Local youth players and fans had a chance to embrace the Panthers’ 2023 IFL National Championship trophy and meet the players at the Aug. 11 celebration parade in downtown Morgan Hill. Photo: Chris Mora

New fire station in 2024

In September, the city finally broke ground on the construction of the Butterfield Fire Station. The 6,000-square-foot station under construction at 17285 Butterfield Blvd. has been in the planning stages for more than 10 years, and is expected to greatly improve fire and EMS response times in Morgan Hill, according to city officials. 

George Huang, Morgan Hill’s fire chief at the time, said at the Sept. 12 groundbreaking ceremony that the event was an “inflection point in history,” representing mutual commitment that the Morgan Hill community and its firefighters have toward each other. 

Construction is expected to resume throughout most of 2024, with a projected completion date by the end of the year. 

Morgan Hill City Council member Gino Borgioli, Mayor Mark Turner, Council member Yvonne Martinez Beltran, City Manager Christina Turner, Morgan Hill Fire Chief George Huang and Council member Rene Spring were among the public officials present at the Sept. 12, 2023 groundbreaking for the city’s third fire station on Butterfield Boulevard. Photo: Michael Moore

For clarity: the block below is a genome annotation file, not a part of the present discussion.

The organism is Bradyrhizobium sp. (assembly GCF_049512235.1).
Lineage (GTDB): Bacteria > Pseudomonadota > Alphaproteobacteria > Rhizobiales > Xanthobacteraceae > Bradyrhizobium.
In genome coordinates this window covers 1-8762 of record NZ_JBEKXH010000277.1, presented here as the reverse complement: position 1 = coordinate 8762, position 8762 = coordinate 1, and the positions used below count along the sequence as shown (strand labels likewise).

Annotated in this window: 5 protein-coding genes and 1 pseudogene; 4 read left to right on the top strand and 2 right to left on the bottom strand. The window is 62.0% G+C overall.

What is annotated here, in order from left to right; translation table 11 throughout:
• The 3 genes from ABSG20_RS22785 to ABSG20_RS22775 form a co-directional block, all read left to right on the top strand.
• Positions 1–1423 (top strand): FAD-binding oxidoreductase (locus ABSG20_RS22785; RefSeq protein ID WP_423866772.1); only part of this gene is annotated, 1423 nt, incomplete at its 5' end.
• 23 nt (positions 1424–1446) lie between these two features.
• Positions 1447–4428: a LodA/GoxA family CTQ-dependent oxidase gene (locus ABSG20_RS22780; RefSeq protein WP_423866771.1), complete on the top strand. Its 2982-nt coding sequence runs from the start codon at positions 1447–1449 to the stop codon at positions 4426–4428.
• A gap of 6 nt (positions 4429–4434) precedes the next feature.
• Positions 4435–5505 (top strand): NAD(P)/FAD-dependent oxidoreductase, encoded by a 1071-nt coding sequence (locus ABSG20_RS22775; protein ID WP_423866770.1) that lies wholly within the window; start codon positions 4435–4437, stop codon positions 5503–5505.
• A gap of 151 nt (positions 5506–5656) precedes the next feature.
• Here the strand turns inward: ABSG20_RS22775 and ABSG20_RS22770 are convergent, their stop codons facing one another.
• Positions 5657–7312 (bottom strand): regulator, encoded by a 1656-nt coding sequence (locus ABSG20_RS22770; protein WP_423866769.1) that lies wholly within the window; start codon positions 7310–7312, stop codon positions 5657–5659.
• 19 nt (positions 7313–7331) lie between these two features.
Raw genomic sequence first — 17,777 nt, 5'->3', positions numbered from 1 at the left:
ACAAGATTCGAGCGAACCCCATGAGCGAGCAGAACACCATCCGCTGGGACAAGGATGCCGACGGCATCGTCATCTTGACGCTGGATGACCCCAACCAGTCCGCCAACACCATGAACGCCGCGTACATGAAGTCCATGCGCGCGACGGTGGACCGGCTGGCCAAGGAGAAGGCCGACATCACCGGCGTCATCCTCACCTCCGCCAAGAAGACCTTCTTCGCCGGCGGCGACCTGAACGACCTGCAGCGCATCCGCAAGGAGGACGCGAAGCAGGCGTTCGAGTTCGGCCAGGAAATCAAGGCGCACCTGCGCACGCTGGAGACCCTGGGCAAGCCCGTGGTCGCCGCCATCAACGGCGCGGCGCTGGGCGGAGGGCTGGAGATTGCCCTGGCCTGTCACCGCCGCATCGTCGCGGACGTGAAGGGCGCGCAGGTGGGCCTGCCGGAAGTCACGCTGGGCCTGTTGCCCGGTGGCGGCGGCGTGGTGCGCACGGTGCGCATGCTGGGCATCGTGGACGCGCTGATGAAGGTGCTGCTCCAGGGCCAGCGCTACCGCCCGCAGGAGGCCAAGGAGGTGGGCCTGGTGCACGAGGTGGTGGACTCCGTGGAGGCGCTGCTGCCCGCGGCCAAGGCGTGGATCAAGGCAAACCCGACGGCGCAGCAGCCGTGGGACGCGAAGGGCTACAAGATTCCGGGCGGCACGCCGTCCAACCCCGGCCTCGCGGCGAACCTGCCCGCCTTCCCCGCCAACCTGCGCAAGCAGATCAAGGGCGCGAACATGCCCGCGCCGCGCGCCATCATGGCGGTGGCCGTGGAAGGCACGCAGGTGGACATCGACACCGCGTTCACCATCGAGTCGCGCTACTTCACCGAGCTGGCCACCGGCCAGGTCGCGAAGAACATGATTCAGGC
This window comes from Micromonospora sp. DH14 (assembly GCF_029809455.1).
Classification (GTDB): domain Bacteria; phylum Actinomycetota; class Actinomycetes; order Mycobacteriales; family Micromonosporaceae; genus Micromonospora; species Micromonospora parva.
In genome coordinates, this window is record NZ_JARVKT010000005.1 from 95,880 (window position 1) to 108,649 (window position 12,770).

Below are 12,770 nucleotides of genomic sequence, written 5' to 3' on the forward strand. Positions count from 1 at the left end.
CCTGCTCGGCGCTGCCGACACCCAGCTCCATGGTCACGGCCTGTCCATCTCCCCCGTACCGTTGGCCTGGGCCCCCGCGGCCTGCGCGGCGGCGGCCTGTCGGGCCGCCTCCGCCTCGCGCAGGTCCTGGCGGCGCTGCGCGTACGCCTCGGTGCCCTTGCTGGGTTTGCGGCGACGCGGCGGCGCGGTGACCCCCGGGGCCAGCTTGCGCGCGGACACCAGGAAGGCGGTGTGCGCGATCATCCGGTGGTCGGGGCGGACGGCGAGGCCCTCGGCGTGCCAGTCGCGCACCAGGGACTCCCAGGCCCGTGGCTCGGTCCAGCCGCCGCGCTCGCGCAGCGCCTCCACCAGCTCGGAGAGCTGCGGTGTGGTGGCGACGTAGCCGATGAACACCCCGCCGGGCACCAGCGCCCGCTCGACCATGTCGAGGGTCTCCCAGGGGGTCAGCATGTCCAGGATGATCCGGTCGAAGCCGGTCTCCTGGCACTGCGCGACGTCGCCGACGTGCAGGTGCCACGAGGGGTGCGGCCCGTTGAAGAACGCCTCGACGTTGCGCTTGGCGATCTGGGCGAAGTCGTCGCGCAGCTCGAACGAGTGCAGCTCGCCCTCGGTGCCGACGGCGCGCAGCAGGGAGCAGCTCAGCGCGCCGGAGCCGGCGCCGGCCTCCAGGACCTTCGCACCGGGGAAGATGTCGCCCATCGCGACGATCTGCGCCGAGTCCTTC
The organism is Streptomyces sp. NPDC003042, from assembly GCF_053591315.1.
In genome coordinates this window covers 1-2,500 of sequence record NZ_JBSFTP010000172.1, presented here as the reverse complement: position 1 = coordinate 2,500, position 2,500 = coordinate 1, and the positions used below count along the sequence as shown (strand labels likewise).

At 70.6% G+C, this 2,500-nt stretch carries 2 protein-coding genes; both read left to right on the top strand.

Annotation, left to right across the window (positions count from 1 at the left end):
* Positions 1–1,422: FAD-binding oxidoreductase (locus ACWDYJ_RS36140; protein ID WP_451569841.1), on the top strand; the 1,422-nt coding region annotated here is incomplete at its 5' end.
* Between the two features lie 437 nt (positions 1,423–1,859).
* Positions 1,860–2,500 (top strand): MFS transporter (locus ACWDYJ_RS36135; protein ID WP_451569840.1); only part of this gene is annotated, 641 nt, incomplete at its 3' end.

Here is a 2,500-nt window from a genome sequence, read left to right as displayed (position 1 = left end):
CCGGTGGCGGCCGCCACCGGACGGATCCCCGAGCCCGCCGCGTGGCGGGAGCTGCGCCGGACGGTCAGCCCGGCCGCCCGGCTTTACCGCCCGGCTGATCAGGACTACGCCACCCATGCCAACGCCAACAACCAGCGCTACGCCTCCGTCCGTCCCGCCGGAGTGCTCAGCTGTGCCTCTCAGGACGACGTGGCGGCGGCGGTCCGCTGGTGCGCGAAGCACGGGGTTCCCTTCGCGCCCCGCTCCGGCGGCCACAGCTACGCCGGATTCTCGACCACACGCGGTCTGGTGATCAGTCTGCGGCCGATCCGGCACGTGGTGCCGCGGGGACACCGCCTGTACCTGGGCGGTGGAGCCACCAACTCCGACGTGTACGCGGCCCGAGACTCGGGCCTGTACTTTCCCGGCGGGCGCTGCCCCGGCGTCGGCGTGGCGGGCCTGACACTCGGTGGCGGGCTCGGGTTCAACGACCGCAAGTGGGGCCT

Anderson Dam unknowns

In November, local water ratepayers learned that the total projected cost to complete the Anderson Dam Seismic Retrofit Project had ballooned to about $2.3 billion. That’s more than double what project sponsor Valley Water thought it would cost only a year ago. 

Two years ago, the cost of the dam project—required for earthquake protection and improved flood control for the Coyote Creek watershed—was estimated at $648 million. 

Crews are still in the process of building the diversion tunnel portion of the project, which started in November. When complete, the 1,736-foot tunnel leading from the base of Anderson Dam to the bottom of the reservoir will give Valley Water vastly more control over Anderson Reservoir’s levels. 

Once the tunnel is complete, Valley Water will begin rebuilding the Anderson Dam embankment. That portion of the project is expected to be under construction through 2031—or later if the water district can’t find more funding in the near future.

Photos: More highlights of 2023

Live Oak High School’s softball team on May 27 won the Central Coast Section Division IV championship with a 4-0 win over Pacific Grove. It was the program’s first section championship since 2005.
The City of Morgan Hill and downtown merchants and organizations sought new ways to bring more people, and pets, to the city’s downtown area throughout 2023. Events included the 4th Saturday Downtown Streets Series in the late summer and early fall. Pictured are Logan Abulhosn and his dog, Molly, at the Aug. 26 “Doggy Days” themed 4th Saturday event. File photo.
The Peninsula Open Space Trust announced on April 5, 2023, that it had purchased the nearly 2,000-acre Lakeside Ranch for $22.36 million. Adjacent to the shore of Chesbro Reservoir and extending northwest through Coyote Valley, Lakeside Ranch is one of the largest remaining intact ranches in the South Bay, according to POST. File photo
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Michael Moore is an award-winning journalist who has worked as a reporter and editor for the Morgan Hill Times, Hollister Free Lance and Gilroy Dispatch since 2008. During that time, he has covered crime, breaking news, local government, education, entertainment and more.